If one of my children is upset by something another child did, I offer comfort to them and let them stay with me as long as they need. I don’t say anything to the other child or parent (that’s not my job); I just verbally acknowledge what happened. Once they have recovered, we often move on to a different activity.
Leaving the Park
The hardest part of a playground visit for my kids is often saying goodbye. It’s tough to leave a really fun place! It can help to give children a heads up a bit before it’s time to leave. As toddlers don’t understand the concept of time, we can let them know there is time for one more activity before we go and let them choose. If they don’t want to leave the slide specifically, we can let them know how many more turns will happen before going home (or they can choose the number!) When the time comes to leave, it can help to say “bye bye” to the playground/slide/etc.
With children who are preschool age, timers can work well. We can let them know we are setting the timer for 5 minutes and when it rings, we are going home. Sometimes giving them one more heads up before the timer goes off (e.g. 5 minutes and then 2 minutes) is helpful too. Lastly, we can talk about when we will come back to this playground again, so that saying goodbye is only temporary.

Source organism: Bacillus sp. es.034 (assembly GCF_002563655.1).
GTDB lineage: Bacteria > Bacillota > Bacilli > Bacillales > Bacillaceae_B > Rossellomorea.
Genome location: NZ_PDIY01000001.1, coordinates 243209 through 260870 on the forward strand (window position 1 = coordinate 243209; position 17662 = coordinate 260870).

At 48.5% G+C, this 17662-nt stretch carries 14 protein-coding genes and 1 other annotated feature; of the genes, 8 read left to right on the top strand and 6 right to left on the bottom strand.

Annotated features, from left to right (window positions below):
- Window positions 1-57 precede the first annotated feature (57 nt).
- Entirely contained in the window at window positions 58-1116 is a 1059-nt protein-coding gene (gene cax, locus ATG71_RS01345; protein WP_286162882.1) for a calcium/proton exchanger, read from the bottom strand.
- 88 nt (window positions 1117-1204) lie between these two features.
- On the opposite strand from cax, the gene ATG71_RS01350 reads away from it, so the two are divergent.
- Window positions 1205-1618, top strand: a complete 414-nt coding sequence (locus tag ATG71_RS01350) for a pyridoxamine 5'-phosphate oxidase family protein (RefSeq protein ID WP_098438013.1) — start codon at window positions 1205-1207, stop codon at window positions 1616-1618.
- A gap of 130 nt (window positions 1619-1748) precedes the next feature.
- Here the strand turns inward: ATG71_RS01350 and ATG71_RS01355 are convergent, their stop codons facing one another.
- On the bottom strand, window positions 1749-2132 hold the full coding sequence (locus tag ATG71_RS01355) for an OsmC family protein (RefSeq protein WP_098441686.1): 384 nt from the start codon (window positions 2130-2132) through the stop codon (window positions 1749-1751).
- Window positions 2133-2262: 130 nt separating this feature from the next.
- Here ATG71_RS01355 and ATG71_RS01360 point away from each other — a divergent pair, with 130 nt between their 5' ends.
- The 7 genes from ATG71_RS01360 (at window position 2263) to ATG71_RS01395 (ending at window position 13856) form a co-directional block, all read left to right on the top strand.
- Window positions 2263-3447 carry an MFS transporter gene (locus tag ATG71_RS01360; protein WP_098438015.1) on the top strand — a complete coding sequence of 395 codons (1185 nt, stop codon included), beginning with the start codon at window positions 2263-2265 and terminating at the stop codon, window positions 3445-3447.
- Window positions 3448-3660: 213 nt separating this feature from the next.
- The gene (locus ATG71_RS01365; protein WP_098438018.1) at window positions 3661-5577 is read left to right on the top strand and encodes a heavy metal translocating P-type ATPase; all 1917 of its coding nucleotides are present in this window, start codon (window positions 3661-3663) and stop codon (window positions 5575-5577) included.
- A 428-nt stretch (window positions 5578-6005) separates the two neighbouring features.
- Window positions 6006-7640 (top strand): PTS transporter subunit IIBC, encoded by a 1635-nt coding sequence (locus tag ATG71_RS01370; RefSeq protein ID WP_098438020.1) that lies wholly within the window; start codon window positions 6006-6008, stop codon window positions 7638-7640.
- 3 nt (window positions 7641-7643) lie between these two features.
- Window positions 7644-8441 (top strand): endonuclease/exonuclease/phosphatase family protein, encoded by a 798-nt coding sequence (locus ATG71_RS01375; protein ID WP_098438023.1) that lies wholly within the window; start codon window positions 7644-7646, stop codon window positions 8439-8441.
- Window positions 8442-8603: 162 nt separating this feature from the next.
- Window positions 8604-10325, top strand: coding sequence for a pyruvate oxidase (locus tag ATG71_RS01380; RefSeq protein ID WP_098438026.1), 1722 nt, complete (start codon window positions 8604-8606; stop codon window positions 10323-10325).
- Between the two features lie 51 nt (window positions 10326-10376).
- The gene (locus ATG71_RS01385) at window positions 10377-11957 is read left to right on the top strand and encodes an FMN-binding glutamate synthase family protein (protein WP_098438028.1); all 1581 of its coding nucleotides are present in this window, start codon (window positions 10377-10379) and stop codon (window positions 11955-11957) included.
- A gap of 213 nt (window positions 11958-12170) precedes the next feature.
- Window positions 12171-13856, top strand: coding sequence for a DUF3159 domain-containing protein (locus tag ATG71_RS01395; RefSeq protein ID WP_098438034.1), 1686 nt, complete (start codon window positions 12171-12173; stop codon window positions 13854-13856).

Sometimes, even with warnings, children are upset about leaving the playground. Although it’s tempting to just let them play longer, it’s important to stick to our limit. If we continue to budge on the time, our children will remember that and expect that limit to budge the next time too. When we are consistent about our limits, they trust our words more, and feel less desire to test.
If they are upset when it’s time to leave we can simply listen and acknowledge. “You really want to stay at the park. It has been such a fun afternoon at the playground. You are upset about leaving.” If you feel any embarassment in this public setting, know that every single parent has or will be in that exact place too. Let your child feel their feels and help their body if needed.